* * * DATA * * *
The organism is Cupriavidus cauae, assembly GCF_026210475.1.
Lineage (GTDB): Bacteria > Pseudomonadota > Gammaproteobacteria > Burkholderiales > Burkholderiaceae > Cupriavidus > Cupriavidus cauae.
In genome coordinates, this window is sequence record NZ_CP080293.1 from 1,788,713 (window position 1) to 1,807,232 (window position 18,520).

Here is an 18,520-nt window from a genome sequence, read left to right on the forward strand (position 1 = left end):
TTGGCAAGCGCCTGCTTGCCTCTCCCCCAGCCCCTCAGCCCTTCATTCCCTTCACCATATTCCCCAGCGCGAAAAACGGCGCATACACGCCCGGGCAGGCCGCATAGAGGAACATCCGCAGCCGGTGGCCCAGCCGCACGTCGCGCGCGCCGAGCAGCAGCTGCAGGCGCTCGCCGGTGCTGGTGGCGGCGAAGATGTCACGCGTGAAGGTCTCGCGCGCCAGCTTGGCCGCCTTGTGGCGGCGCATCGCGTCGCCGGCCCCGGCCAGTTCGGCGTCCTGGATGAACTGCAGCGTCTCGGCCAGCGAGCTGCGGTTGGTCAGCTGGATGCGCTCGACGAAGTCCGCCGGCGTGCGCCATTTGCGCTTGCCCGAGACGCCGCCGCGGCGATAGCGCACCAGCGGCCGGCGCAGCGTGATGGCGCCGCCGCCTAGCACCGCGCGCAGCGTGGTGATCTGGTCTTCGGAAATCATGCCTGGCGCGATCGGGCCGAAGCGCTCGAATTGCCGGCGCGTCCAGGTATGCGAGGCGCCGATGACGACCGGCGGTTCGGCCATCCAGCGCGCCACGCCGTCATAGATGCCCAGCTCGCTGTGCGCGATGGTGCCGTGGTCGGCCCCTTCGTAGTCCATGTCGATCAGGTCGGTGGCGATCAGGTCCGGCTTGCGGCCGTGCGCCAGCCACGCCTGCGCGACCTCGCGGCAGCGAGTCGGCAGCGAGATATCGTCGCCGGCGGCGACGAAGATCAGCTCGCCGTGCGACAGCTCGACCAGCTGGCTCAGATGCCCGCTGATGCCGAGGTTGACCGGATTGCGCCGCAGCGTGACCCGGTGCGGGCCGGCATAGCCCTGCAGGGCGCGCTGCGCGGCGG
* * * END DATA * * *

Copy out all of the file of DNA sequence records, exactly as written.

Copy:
The organism is Cupriavidus cauae, assembly GCF_026210475.1.
Lineage (GTDB): Bacteria > Pseudomonadota > Gammaproteobacteria > Burkholderiales > Burkholderiaceae > Cupriavidus > Cupriavidus cauae.
In genome coordinates, this window is sequence record NZ_CP080293.1 from 1,788,713 (window position 1) to 1,807,232 (window position 18,520).

Here is an 18,520-nt window from a genome sequence, read left to right on the forward strand (position 1 = left end):
TTGGCAAGCGCCTGCTTGCCTCTCCCCCAGCCCCTCAGCCCTTCATTCCCTTCACCATATTCCCCAGCGCGAAAAACGGCGCATACACGCCCGGGCAGGCCGCATAGAGGAACATCCGCAGCCGGTGGCCCAGCCGCACGTCGCGCGCGCCGAGCAGCAGCTGCAGGCGCTCGCCGGTGCTGGTGGCGGCGAAGATGTCACGCGTGAAGGTCTCGCGCGCCAGCTTGGCCGCCTTGTGGCGGCGCATCGCGTCGCCGGCCCCGGCCAGTTCGGCGTCCTGGATGAACTGCAGCGTCTCGGCCAGCGAGCTGCGGTTGGTCAGCTGGATGCGCTCGACGAAGTCCGCCGGCGTGCGCCATTTGCGCTTGCCCGAGACGCCGCCGCGGCGATAGCGCACCAGCGGCCGGCGCAGCGTGATGGCGCCGCCGCCTAGCACCGCGCGCAGCGTGGTGATCTGGTCTTCGGAAATCATGCCTGGCGCGATCGGGCCGAAGCGCTCGAATTGCCGGCGCGTCCAGGTATGCGAGGCGCCGATGACGACCGGCGGTTCGGCCATCCAGCGCGCCACGCCGTCATAGATGCCCAGCTCGCTGTGCGCGATGGTGCCGTGGTCGGCCCCTTCGTAGTCCATGTCGATCAGGTCGGTGGCGATCAGGTCCGGCTTGCGGCCGTGCGCCAGCCACGCCTGCGCGACCTCGCGGCAGCGAGTCGGCAGCGAGATATCGTCGCCGGCGGCGACGAAGATCAGCTCGCCGTGCGACAGCTCGACCAGCTGGCTCAGATGCCCGCTGATGCCGAGGTTGACCGGATTGCGCCGCAGCGTGACCCGGTGCGGGCCGGCATAGCCCTGCAGGGCGCGCTGCGCGGCGG